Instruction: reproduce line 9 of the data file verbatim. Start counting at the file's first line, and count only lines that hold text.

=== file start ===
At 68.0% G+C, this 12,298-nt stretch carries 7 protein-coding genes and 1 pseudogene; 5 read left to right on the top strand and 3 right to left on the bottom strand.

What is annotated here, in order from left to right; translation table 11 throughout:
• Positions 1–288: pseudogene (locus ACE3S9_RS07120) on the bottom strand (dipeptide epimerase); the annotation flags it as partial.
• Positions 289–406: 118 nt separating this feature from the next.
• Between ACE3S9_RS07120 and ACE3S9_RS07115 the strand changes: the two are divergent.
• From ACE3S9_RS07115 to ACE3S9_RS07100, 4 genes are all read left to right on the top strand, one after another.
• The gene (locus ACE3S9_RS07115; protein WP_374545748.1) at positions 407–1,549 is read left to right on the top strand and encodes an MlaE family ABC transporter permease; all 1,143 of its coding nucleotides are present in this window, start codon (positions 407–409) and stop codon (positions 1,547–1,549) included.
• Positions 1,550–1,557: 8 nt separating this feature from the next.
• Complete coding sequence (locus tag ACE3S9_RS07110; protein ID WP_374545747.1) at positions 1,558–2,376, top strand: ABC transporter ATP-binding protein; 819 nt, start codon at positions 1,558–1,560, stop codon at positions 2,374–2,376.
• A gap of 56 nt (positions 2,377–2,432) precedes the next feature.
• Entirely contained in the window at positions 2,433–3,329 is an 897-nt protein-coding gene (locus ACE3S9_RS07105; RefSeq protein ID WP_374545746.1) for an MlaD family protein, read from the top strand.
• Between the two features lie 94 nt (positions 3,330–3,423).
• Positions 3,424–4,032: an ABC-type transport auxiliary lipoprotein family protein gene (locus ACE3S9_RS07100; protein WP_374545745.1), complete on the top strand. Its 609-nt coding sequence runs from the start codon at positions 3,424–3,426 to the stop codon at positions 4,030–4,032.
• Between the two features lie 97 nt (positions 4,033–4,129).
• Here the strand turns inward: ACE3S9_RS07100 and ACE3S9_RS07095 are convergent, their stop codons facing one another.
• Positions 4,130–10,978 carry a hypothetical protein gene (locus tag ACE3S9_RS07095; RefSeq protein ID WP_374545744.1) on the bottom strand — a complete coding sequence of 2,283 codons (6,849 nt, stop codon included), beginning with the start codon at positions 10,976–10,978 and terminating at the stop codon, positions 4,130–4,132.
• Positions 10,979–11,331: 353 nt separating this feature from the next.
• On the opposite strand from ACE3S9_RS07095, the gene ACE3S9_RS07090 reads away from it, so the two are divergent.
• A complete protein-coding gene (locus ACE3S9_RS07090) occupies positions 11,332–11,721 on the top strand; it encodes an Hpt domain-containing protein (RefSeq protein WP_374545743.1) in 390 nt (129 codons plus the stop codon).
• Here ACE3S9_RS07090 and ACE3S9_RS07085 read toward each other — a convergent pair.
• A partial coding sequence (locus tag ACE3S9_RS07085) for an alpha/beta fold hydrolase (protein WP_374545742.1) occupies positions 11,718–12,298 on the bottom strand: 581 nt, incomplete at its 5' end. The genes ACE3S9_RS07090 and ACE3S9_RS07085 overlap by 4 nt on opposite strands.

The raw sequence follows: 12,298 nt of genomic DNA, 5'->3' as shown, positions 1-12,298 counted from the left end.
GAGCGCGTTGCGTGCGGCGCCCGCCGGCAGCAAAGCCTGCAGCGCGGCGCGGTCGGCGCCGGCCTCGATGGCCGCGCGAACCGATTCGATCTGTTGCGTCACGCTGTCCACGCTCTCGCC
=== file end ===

• Complete coding sequence (locus tag ACE3S9_RS07110; protein ID WP_374545747.1) at positions 1,558–2,376, top strand: ABC transporter ATP-binding protein; 819 nt, start codon at positions 1,558–1,560, stop codon at positions 2,374–2,376.